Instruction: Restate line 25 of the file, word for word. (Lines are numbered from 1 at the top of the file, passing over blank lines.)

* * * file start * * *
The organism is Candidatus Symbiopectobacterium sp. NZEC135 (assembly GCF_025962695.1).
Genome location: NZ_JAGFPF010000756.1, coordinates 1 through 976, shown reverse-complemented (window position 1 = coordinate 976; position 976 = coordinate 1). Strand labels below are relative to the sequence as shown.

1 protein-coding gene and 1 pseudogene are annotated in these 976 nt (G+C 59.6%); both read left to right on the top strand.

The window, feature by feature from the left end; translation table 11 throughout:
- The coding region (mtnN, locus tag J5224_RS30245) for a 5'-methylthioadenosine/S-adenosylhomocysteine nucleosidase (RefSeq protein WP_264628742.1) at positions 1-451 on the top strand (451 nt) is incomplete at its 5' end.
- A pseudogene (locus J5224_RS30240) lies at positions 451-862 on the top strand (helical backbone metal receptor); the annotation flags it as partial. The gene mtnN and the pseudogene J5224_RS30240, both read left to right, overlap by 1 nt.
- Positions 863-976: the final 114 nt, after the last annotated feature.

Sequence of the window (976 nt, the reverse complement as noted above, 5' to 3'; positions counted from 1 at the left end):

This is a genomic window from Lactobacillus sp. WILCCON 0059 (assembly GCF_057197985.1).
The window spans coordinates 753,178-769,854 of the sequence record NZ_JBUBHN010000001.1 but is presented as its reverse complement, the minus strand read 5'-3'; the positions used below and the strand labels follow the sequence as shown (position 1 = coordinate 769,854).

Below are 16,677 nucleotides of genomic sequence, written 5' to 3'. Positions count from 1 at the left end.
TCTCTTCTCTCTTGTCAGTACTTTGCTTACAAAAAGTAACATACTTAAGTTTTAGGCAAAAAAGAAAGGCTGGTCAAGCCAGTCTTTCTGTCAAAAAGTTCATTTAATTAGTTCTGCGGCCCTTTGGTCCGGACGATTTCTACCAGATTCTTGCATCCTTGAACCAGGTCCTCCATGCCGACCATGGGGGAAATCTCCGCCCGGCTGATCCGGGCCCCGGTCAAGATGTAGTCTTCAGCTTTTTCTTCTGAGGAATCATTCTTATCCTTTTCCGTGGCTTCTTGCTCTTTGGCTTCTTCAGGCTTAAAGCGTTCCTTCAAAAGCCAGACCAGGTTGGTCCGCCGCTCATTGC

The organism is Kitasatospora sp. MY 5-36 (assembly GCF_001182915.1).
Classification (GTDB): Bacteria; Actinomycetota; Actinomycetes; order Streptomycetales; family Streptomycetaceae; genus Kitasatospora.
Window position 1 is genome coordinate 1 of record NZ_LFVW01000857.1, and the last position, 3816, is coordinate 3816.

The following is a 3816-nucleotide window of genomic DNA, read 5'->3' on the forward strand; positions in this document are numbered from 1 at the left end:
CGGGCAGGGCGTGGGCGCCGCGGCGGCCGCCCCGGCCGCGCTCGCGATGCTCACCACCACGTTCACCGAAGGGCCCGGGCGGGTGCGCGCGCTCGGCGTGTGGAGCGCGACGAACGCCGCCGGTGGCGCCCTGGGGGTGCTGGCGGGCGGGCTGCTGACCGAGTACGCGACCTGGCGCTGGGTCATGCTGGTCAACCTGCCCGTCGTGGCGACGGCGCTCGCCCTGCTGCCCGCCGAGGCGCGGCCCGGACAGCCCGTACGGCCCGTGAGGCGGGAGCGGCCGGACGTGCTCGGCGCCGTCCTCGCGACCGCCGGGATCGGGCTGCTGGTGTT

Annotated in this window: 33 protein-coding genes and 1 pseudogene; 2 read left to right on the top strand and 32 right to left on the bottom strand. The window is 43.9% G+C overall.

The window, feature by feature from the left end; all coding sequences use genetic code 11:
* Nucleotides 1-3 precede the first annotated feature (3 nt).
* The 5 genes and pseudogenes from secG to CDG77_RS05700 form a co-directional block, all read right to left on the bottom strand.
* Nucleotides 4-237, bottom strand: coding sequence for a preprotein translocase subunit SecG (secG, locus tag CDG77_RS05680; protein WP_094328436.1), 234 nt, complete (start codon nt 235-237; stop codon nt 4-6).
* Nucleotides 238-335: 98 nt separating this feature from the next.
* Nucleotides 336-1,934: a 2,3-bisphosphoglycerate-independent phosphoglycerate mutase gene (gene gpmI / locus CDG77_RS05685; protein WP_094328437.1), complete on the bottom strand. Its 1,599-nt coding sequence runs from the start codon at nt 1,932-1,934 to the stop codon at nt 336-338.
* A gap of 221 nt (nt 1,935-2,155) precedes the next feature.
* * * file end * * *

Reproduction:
* A gap of 221 nt (nt 1,935-2,155) precedes the next feature.